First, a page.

Seeds Tutor Reflects On 13 Years Of Making Learning Personal
By Mark Yanochko, Guest Blogger
Tutoring students at Seeds of Literacy has enriched my life, far beyond the satisfaction I receive from the work I do on Thursday mornings. Although helping students learn is the main reason I tutor, my experiences have included personal interactions that extend far beyond the lessons. When a student shares specific details about their private life, the teaching/learning experience becomes very personal, eliminating some of the walls that can inhibit the learning process.
The Walls Come Down
Several years ago, I spent a considerable amount of time working with a young man who was a big baseball fan, just like me. Our mutual love of the game eased the tension of schoolwork. My main objective was to help him with his writing skills, which included writing the basic five sentence paragraph — topic sentence, body, and summary. At first, his topics were very general. Over time, however, they became more personal as we became better acquainted. He wrote about his daughter, the death of his mother, and his high school baseball career.
My student made steady progress with his writing. And, as an added benefit, we developed a friendship — so much so that he went to an Indians game with me and one of my buddies. There we were at the ball park, the three of us watching the Tribe play — not as a student on a field trip with his teacher, but as friends.
Another student of mine suffered a personal tragedy when her 18-year-old son was killed in a car accident. I was unaware of her heartbreak until my wife died. I had been working with her during my wife’s illness, so she knew when Debbie died. Through the early days of my grieving, I continued to tutor her. Then one day, she told me about her son. Our connection was immediate. No one understands the loss of a loved one taken too soon more than another who has experienced the same loss. As the months passed, I continued to tutor her. We worked on classwork, but every once in awhile, I would talk about my wife and she would talk about her son.
A Surprise Impact
I can’t forget the time I saw a student at Dave’s Market in Ohio City. He was a young man in his early 20s. I had worked with him on several occasions, but not on a regular basis. He noticed me first, and it took me a moment to remember who he was. We exchanged hellos before I noticed the two women with him. I think one was his sister and the other appeared to be his mother. She had this scowl on her face that seemed to say, “Who’s this guy you’re talking to?” Then, he turned to her and said, “This is my teacher.” I was overwhelmed that I had made such an impression on him after only a few tutoring sessions.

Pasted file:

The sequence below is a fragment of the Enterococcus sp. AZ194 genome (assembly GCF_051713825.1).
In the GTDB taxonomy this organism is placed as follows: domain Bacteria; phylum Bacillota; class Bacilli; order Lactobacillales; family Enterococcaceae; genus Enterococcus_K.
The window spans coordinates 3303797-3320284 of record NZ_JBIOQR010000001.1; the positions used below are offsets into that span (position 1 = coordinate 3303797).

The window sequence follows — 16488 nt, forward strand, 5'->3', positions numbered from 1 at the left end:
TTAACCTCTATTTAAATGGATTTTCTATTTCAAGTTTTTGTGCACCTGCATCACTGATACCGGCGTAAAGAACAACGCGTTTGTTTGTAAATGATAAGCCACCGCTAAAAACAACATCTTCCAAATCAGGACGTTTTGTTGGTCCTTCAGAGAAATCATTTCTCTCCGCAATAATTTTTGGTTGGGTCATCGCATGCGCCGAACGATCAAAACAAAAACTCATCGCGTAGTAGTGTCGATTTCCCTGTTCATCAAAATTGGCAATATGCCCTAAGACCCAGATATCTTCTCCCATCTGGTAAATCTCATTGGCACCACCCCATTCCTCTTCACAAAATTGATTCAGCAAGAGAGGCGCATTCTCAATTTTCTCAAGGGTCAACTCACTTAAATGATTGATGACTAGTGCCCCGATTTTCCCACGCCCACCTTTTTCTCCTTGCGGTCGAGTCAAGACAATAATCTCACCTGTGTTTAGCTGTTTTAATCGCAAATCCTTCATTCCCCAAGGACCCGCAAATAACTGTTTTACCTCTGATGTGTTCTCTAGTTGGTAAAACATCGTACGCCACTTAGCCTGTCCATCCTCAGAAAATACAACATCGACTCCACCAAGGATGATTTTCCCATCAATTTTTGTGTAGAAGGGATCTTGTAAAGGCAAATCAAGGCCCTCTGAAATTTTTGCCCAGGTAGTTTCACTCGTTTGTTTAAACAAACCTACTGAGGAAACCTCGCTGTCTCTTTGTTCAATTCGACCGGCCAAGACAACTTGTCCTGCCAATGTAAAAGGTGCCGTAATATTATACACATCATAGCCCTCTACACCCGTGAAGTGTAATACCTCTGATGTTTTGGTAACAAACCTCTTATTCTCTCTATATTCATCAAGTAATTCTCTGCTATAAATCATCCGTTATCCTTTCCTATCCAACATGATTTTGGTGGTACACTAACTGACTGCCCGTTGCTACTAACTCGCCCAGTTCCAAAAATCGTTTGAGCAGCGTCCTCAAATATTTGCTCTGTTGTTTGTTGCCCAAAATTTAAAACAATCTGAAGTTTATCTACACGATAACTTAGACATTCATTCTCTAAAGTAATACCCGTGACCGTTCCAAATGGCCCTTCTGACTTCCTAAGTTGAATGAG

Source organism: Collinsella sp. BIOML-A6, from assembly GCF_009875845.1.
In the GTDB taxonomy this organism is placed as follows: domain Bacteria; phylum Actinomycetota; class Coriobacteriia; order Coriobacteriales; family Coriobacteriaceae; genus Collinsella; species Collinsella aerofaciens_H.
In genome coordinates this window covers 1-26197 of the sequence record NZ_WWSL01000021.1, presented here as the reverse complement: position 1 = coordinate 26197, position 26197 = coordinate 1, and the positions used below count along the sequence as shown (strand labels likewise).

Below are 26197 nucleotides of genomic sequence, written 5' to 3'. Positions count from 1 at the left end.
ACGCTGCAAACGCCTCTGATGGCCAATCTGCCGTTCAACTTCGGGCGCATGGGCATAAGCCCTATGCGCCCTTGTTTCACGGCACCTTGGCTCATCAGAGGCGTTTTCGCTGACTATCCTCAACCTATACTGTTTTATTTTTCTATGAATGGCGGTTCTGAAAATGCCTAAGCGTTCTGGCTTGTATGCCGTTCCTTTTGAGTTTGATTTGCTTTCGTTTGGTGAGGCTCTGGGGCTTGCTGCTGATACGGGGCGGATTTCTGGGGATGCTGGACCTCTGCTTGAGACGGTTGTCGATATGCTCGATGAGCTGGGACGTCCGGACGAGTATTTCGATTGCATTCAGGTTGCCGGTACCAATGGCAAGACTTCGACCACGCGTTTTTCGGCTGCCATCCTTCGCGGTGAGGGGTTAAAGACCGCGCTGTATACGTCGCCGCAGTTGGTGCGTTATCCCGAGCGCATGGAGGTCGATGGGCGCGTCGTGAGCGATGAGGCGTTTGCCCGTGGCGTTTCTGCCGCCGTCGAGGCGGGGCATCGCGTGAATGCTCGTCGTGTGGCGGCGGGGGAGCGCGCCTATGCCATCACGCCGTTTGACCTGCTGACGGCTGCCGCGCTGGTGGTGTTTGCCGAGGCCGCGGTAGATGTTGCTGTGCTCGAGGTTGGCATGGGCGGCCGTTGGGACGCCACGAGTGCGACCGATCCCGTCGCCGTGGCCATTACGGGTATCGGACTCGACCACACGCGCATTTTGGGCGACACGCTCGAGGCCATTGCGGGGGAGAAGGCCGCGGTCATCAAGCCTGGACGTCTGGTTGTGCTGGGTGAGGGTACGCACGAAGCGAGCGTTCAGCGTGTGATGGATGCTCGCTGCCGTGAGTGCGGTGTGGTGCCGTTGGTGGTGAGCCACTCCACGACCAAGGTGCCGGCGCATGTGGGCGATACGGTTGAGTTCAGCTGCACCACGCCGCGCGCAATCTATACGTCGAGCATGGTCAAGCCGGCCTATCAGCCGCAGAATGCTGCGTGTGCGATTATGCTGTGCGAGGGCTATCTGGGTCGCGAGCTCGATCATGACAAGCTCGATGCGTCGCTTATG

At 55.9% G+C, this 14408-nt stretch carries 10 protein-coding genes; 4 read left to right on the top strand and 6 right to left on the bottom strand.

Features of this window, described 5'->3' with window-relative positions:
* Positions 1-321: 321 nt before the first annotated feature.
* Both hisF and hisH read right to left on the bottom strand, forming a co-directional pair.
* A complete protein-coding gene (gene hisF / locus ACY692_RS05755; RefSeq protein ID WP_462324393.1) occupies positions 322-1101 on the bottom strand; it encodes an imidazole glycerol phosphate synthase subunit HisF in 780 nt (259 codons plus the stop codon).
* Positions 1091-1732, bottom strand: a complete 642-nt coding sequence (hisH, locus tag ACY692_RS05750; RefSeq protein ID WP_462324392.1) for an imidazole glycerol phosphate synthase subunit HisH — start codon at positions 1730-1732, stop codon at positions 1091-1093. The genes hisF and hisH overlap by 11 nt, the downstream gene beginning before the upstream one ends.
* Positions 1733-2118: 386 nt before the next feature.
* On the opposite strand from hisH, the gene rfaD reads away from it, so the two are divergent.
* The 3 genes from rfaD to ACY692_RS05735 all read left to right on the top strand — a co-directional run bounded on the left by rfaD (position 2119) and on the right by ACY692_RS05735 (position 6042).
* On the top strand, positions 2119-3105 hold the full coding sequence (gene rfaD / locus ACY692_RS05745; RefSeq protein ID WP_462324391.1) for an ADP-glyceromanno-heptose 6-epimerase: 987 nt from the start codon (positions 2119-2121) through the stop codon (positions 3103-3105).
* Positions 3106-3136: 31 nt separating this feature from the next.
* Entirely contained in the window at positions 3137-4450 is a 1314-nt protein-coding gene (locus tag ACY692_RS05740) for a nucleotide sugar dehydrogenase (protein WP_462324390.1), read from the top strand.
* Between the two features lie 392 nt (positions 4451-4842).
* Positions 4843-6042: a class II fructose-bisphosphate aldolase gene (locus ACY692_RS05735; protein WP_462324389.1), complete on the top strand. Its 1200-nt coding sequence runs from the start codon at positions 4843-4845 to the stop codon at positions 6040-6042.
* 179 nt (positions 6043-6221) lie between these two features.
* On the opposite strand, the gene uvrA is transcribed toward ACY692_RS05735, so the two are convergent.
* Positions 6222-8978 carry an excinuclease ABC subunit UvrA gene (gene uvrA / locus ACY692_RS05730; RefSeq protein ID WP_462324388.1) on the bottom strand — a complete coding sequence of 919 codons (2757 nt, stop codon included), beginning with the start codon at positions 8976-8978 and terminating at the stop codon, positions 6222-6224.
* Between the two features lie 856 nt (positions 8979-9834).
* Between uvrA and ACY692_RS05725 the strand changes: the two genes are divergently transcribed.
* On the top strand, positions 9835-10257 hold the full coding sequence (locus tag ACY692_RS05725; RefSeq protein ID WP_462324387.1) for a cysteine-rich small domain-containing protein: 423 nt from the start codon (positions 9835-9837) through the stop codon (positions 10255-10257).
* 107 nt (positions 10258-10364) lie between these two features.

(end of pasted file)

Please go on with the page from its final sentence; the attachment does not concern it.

Becoming An Educator
Tutoring has been a fascinating experience for me. Besides being able to help people with their studies, I’ve also discovered that I can actually teach. This is particularly evident with writing and language arts.
Writing is something that I do well, and I do it for a living. But when I started tutoring, I didn’t think that I would be able to help other people do it. To my pleasant surprise, I’ve been able to help students with the very basics of writing simple sentences and paragraphs. While it might seem that helping a student write a simple paragraph is not more important than helping them with an algebra problem, to me it’s a big deal.
The Moment of Achievement
The happiest moments in my tutoring experience are during the annual graduation ceremony. It’s just like high school —caps and gowns, family and friends. It is a testimony to the hard work done by our students. It is a demonstration that Seeds makes a difference.
How YOU Can Make a Difference
You don’t have to be a career educator to become a tutor at Seeds of Literacy. You just have to be age 18 or older, with a high school diploma or equivalency, and have the desire and patience to help others. Learn more. Maybe I’ll see you in the classroom!
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About The Guest Blogger
Mark Yanochko celebrates his 13th year as a tutor in May 2018. Last fall, he was recognized for ten years of service as a member of the Board of Directors where he is Vice President. He’s also the chair of the Community Relations Committee. Mark is a technical writer by trade.